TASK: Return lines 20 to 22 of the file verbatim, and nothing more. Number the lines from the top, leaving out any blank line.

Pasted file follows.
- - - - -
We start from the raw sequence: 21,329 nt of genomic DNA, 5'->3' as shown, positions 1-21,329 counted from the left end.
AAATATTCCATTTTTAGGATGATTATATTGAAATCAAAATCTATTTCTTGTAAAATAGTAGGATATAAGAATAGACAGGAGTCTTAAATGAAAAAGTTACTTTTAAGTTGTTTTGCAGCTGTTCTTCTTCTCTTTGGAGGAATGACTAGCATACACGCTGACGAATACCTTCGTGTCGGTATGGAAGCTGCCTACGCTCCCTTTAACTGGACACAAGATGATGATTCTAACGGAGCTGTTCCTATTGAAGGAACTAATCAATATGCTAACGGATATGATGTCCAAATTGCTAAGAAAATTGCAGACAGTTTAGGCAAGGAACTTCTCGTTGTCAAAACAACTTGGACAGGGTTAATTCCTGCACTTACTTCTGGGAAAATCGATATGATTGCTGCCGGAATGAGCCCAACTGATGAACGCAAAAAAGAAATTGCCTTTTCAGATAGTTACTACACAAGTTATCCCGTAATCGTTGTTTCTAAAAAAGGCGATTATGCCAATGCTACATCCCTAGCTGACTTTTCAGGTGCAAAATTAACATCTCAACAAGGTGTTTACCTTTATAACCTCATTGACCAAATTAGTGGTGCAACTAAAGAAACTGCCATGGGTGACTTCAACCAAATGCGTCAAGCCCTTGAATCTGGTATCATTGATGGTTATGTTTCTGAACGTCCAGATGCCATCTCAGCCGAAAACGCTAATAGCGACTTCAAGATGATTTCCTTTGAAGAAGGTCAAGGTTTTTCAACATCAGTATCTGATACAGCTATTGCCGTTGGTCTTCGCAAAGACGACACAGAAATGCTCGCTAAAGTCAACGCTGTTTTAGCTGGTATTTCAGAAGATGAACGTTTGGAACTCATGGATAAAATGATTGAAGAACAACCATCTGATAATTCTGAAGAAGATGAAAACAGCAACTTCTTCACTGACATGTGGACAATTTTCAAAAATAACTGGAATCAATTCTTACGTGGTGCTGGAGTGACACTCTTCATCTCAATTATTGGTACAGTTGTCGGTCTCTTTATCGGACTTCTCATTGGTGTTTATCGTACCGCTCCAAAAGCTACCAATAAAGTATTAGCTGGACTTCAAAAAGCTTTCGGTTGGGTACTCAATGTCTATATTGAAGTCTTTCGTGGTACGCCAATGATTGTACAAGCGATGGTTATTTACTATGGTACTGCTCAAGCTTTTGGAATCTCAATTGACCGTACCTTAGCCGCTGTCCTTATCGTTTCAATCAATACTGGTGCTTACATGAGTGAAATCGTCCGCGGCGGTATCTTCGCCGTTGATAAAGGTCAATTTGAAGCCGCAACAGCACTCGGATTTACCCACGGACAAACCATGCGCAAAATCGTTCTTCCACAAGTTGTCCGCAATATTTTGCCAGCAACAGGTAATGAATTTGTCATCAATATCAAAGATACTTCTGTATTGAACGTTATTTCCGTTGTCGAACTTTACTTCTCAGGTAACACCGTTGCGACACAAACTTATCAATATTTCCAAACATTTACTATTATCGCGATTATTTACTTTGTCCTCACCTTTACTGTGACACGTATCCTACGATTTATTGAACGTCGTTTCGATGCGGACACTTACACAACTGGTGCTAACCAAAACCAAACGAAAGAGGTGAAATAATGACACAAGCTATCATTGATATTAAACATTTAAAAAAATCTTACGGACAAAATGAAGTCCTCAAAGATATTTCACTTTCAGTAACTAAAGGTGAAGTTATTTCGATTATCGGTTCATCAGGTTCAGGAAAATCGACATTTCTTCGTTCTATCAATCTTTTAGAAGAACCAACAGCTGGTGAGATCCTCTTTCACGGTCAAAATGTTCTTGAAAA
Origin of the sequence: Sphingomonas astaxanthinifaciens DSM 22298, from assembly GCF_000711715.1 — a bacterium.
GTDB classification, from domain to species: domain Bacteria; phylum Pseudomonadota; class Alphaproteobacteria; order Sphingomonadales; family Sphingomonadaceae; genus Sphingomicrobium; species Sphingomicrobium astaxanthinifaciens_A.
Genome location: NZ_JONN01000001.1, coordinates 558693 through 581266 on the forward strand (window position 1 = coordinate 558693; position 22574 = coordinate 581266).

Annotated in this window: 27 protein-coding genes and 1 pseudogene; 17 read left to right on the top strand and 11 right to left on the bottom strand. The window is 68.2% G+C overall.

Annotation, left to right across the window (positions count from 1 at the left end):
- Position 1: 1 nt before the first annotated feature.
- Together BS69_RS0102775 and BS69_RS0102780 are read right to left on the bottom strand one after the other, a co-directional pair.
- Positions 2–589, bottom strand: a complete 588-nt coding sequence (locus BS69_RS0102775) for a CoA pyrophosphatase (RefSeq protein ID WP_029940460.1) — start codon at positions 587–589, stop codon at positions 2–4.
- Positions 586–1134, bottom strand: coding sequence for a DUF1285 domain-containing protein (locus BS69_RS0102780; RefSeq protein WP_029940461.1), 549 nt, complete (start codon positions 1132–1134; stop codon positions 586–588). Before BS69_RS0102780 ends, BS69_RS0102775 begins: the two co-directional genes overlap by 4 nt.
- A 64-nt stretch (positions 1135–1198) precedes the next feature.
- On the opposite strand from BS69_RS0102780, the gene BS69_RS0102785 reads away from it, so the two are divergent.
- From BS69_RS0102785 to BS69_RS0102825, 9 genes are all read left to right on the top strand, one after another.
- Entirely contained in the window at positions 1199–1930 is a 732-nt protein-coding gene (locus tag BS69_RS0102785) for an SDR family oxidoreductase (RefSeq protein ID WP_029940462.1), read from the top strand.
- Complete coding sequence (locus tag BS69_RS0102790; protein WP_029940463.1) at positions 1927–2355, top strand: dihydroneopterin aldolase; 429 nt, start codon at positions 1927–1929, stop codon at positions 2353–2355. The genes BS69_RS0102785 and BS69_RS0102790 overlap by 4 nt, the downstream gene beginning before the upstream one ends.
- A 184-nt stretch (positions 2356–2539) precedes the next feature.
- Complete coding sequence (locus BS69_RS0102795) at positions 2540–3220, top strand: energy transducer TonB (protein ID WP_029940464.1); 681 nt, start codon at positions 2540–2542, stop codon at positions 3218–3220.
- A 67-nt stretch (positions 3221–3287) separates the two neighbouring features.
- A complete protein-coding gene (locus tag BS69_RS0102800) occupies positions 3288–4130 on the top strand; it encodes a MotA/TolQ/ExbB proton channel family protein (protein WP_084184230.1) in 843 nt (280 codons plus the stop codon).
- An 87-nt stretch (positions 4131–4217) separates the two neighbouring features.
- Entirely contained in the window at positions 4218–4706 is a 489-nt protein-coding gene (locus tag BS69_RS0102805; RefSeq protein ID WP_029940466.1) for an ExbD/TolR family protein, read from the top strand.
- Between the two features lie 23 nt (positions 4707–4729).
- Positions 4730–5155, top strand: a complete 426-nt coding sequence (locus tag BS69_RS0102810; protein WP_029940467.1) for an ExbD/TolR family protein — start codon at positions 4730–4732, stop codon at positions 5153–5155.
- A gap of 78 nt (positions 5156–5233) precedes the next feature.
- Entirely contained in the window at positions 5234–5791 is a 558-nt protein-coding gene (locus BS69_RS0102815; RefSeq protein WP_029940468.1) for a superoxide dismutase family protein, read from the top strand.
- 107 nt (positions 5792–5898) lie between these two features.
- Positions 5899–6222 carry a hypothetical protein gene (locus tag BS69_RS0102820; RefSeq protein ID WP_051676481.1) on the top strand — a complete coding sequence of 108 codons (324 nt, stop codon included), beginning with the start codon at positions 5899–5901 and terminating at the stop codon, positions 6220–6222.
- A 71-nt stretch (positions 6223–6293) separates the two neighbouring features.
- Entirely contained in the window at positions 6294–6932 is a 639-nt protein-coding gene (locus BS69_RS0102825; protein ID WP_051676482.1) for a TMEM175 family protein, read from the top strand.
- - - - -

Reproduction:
- A complete protein-coding gene (locus tag BS69_RS0102800) occupies positions 3288–4130 on the top strand; it encodes a MotA/TolQ/ExbB proton channel family protein (protein WP_084184230.1) in 843 nt (280 codons plus the stop codon).
- An 87-nt stretch (positions 4131–4217) separates the two neighbouring features.
- Entirely contained in the window at positions 4218–4706 is a 489-nt protein-coding gene (locus tag BS69_RS0102805; RefSeq protein ID WP_029940466.1) for an ExbD/TolR family protein, read from the top strand.